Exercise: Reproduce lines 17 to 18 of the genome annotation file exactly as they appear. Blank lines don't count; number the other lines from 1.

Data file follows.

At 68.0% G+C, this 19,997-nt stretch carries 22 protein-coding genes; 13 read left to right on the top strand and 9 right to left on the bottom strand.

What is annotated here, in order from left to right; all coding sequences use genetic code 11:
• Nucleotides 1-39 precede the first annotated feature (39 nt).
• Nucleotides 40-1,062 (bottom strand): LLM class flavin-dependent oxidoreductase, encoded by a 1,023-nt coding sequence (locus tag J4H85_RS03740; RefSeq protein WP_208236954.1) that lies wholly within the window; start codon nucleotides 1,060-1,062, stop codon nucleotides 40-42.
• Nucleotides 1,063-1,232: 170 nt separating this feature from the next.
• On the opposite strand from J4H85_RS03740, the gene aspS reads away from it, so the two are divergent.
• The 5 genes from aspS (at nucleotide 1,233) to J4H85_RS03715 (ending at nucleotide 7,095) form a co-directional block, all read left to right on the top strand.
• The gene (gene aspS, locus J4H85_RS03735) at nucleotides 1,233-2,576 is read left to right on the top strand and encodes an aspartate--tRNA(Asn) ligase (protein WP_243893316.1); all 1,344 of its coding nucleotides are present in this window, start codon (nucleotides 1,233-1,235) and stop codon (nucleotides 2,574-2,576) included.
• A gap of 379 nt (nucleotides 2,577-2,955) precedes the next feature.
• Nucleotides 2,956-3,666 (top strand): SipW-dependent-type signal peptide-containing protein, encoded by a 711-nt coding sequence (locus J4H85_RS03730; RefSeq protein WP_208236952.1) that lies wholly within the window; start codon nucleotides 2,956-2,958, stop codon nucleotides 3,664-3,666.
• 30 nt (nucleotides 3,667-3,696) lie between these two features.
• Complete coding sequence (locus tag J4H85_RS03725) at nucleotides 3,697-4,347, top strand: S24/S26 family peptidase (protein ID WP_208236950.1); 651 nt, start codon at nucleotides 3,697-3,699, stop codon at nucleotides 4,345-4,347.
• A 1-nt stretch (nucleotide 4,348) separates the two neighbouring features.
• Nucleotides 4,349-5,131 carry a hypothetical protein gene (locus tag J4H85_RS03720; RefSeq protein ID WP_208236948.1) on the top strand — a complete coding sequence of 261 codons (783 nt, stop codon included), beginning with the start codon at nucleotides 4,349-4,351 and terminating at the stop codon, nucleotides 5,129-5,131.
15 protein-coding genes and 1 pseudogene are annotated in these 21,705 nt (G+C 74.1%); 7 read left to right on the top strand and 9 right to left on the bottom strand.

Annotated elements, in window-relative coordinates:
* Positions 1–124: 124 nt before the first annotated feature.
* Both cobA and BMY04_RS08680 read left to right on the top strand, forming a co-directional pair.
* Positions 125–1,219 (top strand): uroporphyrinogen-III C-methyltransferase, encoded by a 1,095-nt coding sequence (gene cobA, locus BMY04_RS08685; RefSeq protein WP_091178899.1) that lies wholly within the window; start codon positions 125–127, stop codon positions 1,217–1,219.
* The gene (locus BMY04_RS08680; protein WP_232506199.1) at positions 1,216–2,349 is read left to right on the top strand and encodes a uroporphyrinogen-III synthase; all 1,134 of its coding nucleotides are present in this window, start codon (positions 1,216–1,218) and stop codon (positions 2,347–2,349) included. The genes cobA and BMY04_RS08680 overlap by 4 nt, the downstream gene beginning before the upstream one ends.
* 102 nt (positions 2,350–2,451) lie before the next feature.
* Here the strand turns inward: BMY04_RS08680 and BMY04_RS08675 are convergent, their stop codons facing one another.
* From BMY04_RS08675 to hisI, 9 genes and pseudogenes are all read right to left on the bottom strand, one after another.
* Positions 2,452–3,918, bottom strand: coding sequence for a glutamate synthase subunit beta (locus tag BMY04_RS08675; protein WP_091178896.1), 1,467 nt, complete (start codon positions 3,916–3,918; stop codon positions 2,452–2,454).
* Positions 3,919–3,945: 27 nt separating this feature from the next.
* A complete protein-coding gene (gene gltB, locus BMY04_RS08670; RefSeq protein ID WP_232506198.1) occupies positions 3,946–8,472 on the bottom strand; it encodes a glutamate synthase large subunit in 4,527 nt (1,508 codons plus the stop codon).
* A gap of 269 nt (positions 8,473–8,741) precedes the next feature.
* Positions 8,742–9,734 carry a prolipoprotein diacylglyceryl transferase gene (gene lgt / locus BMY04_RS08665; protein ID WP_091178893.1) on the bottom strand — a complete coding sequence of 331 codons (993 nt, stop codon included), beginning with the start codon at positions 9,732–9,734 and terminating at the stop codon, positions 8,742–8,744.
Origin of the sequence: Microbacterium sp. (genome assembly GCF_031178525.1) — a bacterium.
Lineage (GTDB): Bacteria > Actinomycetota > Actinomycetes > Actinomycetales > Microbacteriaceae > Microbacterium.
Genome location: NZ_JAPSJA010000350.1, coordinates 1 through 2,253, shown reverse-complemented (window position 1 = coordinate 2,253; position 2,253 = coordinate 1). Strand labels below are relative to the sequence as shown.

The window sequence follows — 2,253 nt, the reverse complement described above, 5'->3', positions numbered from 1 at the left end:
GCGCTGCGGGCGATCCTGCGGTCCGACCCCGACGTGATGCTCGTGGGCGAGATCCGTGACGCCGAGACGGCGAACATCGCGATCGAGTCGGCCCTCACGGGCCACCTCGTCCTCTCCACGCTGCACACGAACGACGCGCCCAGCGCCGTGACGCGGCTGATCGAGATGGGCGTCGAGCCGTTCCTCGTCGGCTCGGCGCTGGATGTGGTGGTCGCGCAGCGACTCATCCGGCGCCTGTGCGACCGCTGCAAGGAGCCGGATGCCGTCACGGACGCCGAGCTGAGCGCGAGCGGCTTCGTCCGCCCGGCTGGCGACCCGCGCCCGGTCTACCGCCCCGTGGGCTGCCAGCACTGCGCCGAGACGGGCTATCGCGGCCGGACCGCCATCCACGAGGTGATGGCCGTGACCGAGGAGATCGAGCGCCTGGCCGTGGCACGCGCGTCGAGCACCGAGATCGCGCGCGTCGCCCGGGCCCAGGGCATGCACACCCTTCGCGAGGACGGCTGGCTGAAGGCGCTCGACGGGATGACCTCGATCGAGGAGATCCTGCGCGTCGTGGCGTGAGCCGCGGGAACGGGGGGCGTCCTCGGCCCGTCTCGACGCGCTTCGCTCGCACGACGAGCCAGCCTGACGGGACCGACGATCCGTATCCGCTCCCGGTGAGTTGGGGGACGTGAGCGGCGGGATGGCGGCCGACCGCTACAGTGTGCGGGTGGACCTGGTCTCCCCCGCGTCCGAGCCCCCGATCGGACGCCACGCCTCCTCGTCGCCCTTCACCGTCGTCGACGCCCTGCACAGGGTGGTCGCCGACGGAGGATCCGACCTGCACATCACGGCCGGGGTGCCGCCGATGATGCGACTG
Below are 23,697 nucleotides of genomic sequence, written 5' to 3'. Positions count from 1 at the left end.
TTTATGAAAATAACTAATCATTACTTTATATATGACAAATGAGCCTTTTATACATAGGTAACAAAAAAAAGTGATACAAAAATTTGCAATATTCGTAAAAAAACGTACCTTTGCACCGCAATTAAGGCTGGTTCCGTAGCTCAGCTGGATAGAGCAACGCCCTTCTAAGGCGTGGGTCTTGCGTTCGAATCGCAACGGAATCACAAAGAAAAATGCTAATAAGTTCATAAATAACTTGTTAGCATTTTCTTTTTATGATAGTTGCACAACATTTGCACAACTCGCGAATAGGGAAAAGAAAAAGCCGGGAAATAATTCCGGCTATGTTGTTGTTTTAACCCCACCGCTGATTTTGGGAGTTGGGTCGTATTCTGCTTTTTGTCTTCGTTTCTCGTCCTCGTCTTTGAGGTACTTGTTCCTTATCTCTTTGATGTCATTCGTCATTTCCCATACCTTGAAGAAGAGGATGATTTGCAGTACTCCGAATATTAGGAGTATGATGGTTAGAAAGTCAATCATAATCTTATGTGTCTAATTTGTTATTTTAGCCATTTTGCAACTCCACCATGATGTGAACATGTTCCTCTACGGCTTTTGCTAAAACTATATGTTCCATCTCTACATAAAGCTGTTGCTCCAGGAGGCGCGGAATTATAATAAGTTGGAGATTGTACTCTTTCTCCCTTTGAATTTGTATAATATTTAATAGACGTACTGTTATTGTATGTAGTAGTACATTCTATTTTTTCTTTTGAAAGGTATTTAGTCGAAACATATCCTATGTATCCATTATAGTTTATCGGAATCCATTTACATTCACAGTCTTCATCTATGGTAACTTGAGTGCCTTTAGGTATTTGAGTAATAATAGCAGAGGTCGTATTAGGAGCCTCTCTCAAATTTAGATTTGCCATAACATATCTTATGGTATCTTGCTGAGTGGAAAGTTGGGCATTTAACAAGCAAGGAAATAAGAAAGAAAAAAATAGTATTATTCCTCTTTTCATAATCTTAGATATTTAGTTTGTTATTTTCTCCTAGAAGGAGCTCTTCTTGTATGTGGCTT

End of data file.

* Positions 1–124: 124 nt before the first annotated feature.
* Both cobA and BMY04_RS08680 read left to right on the top strand, forming a co-directional pair.